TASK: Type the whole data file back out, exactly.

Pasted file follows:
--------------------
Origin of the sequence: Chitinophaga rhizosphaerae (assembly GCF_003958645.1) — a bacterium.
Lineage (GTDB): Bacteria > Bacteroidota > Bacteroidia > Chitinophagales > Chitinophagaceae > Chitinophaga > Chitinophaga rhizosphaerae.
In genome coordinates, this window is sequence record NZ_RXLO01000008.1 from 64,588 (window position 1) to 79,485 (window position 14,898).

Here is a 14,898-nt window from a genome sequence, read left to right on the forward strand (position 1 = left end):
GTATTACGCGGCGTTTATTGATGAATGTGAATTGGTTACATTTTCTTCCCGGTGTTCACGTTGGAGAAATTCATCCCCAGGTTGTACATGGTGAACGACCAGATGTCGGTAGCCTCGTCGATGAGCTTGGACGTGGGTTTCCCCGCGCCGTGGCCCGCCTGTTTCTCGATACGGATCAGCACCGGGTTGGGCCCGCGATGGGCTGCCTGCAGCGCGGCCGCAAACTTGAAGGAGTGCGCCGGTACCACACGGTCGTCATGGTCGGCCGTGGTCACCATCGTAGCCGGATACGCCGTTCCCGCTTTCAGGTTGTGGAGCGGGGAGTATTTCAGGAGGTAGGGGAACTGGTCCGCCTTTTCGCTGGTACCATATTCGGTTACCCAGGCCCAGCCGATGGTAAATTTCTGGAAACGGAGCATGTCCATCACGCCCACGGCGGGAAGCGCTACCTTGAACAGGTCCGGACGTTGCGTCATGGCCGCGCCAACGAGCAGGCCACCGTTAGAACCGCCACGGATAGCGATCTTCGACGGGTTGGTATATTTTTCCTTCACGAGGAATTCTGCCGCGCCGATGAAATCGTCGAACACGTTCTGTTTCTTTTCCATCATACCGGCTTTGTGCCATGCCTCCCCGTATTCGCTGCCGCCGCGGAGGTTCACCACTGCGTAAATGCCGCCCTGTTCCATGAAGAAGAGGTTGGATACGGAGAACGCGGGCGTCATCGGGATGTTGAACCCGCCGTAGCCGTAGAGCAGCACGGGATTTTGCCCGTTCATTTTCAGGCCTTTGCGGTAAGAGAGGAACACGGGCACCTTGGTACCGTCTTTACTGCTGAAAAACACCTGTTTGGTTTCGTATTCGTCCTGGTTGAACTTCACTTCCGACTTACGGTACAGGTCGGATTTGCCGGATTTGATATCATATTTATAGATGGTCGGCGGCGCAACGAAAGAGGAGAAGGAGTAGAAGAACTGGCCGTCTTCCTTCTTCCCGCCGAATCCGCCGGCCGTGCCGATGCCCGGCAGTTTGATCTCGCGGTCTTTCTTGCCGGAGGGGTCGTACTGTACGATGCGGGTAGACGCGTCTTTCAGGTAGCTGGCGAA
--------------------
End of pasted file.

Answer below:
Origin of the sequence: Chitinophaga rhizosphaerae (assembly GCF_003958645.1) — a bacterium.
Lineage (GTDB): Bacteria > Bacteroidota > Bacteroidia > Chitinophagales > Chitinophagaceae > Chitinophaga > Chitinophaga rhizosphaerae.
In genome coordinates, this window is sequence record NZ_RXLO01000008.1 from 64,588 (window position 1) to 79,485 (window position 14,898).

Here is a 14,898-nt window from a genome sequence, read left to right on the forward strand (position 1 = left end):
GTATTACGCGGCGTTTATTGATGAATGTGAATTGGTTACATTTTCTTCCCGGTGTTCACGTTGGAGAAATTCATCCCCAGGTTGTACATGGTGAACGACCAGATGTCGGTAGCCTCGTCGATGAGCTTGGACGTGGGTTTCCCCGCGCCGTGGCCCGCCTGTTTCTCGATACGGATCAGCACCGGGTTGGGCCCGCGATGGGCTGCCTGCAGCGCGGCCGCAAACTTGAAGGAGTGCGCCGGTACCACACGGTCGTCATGGTCGGCCGTGGTCACCATCGTAGCCGGATACGCCGTTCCCGCTTTCAGGTTGTGGAGCGGGGAGTATTTCAGGAGGTAGGGGAACTGGTCCGCCTTTTCGCTGGTACCATATTCGGTTACCCAGGCCCAGCCGATGGTAAATTTCTGGAAACGGAGCATGTCCATCACGCCCACGGCGGGAAGCGCTACCTTGAACAGGTCCGGACGTTGCGTCATGGCCGCGCCAACGAGCAGGCCACCGTTAGAACCGCCACGGATAGCGATCTTCGACGGGTTGGTATATTTTTCCTTCACGAGGAATTCTGCCGCGCCGATGAAATCGTCGAACACGTTCTGTTTCTTTTCCATCATACCGGCTTTGTGCCATGCCTCCCCGTATTCGCTGCCGCCGCGGAGGTTCACCACTGCGTAAATGCCGCCCTGTTCCATGAAGAAGAGGTTGGATACGGAGAACGCGGGCGTCATCGGGATGTTGAACCCGCCGTAGCCGTAGAGCAGCACGGGATTTTGCCCGTTCATTTTCAGGCCTTTGCGGTAAGAGAGGAACACGGGCACCTTGGTACCGTCTTTACTGCTGAAAAACACCTGTTTGGTTTCGTATTCGTCCTGGTTGAACTTCACTTCCGACTTACGGTACAGGTCGGATTTGCCGGATTTGATATCATATTTATAGATGGTCGGCGGCGCAACGAAAGAGGAGAAGGAGTAGAAGAACTGGCCGTCTTCCTTCTTCCCGCCGAATCCGCCGGCCGTGCCGATGCCCGGCAGTTTGATCTCGCGGTCTTTCTTGCCGGAGGGGTCGTACTGTACGATGCGGGTAGACGCGTCTTTCAGGTAGCTGGCGAA